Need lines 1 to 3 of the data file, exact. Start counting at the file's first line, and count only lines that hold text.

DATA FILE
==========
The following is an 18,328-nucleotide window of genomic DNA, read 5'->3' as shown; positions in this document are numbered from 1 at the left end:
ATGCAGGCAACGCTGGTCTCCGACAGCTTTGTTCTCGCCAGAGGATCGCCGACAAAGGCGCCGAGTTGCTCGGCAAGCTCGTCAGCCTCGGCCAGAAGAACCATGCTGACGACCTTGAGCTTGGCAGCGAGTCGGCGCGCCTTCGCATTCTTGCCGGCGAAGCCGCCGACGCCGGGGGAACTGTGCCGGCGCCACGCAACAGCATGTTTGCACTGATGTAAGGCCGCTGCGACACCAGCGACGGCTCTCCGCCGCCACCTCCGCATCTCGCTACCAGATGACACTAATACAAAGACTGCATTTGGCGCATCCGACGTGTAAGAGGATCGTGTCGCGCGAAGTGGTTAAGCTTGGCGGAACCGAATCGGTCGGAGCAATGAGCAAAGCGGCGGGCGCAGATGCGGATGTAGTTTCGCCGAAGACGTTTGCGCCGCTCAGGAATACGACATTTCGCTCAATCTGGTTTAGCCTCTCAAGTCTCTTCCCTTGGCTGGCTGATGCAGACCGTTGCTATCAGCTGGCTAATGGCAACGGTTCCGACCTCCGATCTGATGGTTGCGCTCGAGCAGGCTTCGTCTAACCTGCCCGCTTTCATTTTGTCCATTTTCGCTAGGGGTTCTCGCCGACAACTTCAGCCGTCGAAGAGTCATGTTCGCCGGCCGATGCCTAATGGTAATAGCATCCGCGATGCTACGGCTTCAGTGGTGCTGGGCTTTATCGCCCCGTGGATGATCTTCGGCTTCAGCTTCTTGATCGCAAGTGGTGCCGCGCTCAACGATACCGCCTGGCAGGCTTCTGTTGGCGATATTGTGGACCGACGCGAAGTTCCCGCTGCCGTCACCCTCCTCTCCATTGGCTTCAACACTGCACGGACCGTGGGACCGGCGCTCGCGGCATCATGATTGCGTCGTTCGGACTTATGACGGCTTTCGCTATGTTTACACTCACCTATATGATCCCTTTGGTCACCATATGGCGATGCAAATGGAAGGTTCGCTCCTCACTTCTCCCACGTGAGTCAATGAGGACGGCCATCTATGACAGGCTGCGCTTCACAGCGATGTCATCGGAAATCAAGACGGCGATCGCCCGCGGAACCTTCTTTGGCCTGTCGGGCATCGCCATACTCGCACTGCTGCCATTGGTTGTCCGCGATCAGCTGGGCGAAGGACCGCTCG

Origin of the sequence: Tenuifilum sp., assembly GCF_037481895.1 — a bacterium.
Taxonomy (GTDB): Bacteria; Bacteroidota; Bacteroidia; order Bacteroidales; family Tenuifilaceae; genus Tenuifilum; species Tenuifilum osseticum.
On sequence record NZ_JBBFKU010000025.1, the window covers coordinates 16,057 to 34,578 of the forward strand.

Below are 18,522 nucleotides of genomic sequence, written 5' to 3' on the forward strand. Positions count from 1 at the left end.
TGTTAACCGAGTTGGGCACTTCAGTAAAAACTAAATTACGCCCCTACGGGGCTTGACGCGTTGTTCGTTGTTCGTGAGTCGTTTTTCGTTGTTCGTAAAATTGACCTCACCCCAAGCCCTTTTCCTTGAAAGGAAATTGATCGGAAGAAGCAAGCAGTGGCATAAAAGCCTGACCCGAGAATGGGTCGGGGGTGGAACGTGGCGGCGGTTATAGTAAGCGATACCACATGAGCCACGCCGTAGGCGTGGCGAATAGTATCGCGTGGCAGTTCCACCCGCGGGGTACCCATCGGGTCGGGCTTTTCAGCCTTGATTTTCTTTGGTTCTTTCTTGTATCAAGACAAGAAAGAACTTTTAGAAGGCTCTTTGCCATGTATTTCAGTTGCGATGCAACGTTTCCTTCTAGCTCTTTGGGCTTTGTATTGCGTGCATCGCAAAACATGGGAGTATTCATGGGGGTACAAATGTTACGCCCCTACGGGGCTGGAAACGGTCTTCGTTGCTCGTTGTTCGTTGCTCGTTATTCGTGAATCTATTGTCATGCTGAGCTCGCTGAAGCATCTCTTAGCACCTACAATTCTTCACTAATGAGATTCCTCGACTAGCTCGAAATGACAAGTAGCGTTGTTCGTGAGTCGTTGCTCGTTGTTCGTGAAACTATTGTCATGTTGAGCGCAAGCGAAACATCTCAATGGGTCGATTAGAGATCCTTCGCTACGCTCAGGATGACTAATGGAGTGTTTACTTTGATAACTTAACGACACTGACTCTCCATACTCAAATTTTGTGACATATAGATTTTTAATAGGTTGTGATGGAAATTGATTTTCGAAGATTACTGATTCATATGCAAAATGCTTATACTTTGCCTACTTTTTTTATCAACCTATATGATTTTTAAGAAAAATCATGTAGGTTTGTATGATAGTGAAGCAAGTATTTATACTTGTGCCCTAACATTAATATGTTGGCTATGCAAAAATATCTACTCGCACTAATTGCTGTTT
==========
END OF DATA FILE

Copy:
The following is an 18,328-nucleotide window of genomic DNA, read 5'->3' as shown; positions in this document are numbered from 1 at the left end:
ATGCAGGCAACGCTGGTCTCCGACAGCTTTGTTCTCGCCAGAGGATCGCCGACAAAGGCGCCGAGTTGCTCGGCAAGCTCGTCAGCCTCGGCCAGAAGAACCATGCTGACGACCTTGAGCTTGGCAGCGAGTCGGCGCGCCTTCGCATTCTTGCCGGCGAAGCCGCCGACGCCGGGGGAACTGTGCCGGCGCCACGCAACAGCATGTTTGCACTGATGTAAGGCCGCTGCGACACCAGCGACGGCTCTCCGCCGCCACCTCCGCATCTCGCTACCAGATGACACTAATACAAAGACTGCATTTGGCGCATCCGACGTGTAAGAGGATCGTGTCGCGCGAAGTGGTTAAGCTTGGCGGAACCGAATCGGTCGGAGCAATGAGCAAAGCGGCGGGCGCAGATGCGGATGTAGTTTCGCCGAAGACGTTTGCGCCGCTCAGGAATACGACATTTCGCTCAATCTGGTTTAGCCTCTCAAGTCTCTTCCCTTGGCTGGCTGATGCAGACCGTTGCTATCAGCTGGCTAATGGCAACGGTTCCGACCTCCGATCTGATGGTTGCGCTCGAGCAGGCTTCGTCTAACCTGCCCGCTTTCATTTTGTCCATTTTCGCTAGGGGTTCTCGCCGACAACTTCAGCCGTCGAAGAGTCATGTTCGCCGGCCGATGCCTAATGGTAATAGCATCCGCGATGCTACGGCTTCAGTGGTGCTGGGCTTTATCGCCCCGTGGATGATCTTCGGCTTCAGCTTCTTGATCGCAAGTGGTGCCGCGCTCAACGATACCGCCTGGCAGGCTTCTGTTGGCGATATTGTGGACCGACGCGAAGTTCCCGCTGCCGTCACCCTCCTCTCCATTGGCTTCAACACTGCACGGACCGTGGGACCGGCGCTCGCGGCATCATGATTGCGTCGTTCGGACTTATGACGGCTTTCGCTATGTTTACACTCACCTATATGATCCCTTTGGTCACCATATGGCGATGCAAATGGAAGGTTCGCTCCTCACTTCTCCCACGTGAGTCAATGAGGACGGCCATCTATGACAGGCTGCGCTTCACAGCGATGTCATCGGAAATCAAGACGGCGATCGCCCGCGGAACCTTCTTTGGCCTGTCGGGCATCGCCATACTCGCACTGCTGCCATTGGTTGTCCGCGATCAGCTGGGCGAAGGACCGCTCG

Origin of the sequence: Tenuifilum sp., assembly GCF_037481895.1 — a bacterium.